Why People Analytics won’t replace HR

Photo by Anthony Roberts (Unsplash)

Show me the data!

Understanding, analyzing, and making use of people data will be an increasingly important part of the HR contribution over the years to come. Does this mean that in the future, HR will be led and mostly replaced by people whose main skills are in the data and analysis sector, rather than within HR? No, we don’t believe so. The HR profession is complex, with its 184 skills (yes, someone counted them). Having people with education and experience in behavioral science on the team will be more important than ever. But our job role is about to change, we will need to become more data-informed and develop our analytics skills and use them more than ever to stay relevant, develop the business, and stay competitive.

The road to data-informed HR (and business) is not a magical change that happens when you put a couple of data-savvy analysts in a corner to do their thing. The magic will not happen until we transform our profession into one where people analytics is integrated.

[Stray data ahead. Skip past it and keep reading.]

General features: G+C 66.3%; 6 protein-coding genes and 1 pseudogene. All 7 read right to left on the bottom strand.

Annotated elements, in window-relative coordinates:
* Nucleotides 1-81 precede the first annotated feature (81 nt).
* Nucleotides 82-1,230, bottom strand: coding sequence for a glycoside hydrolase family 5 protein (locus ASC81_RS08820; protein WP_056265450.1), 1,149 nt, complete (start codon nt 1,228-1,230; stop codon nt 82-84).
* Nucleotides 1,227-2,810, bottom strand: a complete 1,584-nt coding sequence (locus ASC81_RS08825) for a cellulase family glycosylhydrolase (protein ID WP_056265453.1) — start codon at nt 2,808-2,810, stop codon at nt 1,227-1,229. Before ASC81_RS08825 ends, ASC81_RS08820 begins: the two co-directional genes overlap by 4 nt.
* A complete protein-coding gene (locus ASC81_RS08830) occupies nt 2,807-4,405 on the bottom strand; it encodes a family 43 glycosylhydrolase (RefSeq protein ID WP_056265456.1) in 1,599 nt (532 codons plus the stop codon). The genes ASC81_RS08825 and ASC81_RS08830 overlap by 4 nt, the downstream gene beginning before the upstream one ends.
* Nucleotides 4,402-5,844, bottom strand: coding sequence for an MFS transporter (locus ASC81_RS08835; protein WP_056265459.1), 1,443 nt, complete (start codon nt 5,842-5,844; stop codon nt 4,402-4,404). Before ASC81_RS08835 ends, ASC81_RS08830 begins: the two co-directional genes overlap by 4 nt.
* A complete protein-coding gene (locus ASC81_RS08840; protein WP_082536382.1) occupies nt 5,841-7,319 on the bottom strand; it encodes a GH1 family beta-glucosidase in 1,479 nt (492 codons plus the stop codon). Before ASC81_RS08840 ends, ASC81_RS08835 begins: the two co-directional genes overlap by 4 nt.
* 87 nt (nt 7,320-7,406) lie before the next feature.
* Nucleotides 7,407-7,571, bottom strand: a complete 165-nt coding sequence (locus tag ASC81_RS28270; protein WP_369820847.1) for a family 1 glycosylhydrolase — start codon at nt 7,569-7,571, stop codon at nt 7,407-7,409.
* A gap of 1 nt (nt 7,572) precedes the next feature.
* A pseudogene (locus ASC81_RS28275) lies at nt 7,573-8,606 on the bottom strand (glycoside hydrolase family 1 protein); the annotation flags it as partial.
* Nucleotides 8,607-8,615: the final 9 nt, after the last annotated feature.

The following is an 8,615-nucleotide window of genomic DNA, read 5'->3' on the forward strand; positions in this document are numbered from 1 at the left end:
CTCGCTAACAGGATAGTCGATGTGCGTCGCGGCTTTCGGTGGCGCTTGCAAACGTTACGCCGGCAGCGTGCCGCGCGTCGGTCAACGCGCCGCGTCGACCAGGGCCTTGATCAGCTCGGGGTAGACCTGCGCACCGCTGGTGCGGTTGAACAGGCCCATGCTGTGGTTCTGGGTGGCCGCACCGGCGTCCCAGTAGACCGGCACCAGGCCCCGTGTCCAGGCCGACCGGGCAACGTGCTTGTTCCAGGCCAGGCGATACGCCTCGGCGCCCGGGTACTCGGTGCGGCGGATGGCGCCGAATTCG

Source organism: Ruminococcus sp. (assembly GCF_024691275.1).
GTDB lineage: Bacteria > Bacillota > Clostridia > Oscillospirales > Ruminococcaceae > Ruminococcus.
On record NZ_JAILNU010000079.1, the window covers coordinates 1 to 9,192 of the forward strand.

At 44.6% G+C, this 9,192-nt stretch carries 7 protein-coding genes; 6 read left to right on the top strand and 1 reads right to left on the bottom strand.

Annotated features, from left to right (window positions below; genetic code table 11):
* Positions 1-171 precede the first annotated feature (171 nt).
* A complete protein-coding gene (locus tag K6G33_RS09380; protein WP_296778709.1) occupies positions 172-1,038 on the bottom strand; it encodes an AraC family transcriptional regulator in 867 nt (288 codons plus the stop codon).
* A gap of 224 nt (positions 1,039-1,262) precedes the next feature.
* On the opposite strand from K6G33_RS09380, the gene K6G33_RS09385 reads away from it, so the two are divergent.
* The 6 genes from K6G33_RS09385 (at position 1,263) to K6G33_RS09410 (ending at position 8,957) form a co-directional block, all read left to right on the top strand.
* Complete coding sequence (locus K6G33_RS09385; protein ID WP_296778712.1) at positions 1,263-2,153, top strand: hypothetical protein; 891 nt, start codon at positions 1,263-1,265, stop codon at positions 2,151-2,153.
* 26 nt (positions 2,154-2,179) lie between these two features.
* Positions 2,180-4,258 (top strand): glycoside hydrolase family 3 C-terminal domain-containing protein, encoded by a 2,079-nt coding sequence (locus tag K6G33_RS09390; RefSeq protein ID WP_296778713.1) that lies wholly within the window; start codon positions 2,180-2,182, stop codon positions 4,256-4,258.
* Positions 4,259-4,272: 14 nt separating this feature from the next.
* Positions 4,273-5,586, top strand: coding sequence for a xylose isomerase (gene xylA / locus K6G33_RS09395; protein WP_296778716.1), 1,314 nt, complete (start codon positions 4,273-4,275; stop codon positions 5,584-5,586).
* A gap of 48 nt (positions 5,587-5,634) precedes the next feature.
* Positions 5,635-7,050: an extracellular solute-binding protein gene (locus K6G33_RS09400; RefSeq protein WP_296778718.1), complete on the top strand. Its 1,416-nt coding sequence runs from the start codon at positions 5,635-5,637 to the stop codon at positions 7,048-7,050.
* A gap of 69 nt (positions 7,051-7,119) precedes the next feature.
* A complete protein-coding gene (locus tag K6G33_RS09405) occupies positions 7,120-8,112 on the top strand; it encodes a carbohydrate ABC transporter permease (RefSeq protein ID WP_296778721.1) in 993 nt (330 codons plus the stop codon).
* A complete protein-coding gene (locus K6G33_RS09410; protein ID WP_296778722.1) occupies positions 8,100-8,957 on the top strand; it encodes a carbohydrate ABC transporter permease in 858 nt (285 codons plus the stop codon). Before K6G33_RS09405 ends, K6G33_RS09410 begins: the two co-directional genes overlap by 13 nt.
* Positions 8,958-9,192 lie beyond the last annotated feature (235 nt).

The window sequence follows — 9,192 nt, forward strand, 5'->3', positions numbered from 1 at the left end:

“People Analytics need a seat at the table”

We’re always surprised when we hear someone saying that People Analytics “need a seat at the table so they can understand the business’ data need”. Because HR does have a seat at the table in all modern and successful organisations (if you don’t, you have a couple of other very important steps to take before you deep-dive into People Analytics). And if HR has a seat at the table, and People Analytics is properly integrated, then that means they do too.

People Analytics need a wide scope within HR, we need to let the analysts inspire and teach us so we can combine our expertise.

How to apply People Analytics successfully

We’re always working on improving our analytics setup, and these are our three most important learnings so far:

  1. People data can’t be a nice-to-have pile of statistics for “when someone asks how many XXX we have in YYY”. While that’s sometimes helpful, the real benefit is when you apply the data in your dealings with concrete business issues. Like when you decide at what locations your company should grow. Knowing your current staff numbers per location won’t guide you at all. But an analysis of education, compensation, housing, and other trends for the locations you are considering, that will help big time.   
  2. If you want to help your business managers take the best decisions, you need to secure that they understand the relevance of people data and analytics.
  3. If you manage to do the first point well, the second one will follow automatically.

Our job as HR is to make sure our leaders get access to and understand the people data for their organization, for the entire company, and for the world around us, so we can all take the right decisions and be successful. And the way to get that done is to be data-informed, and apply our HR knowledge on that information.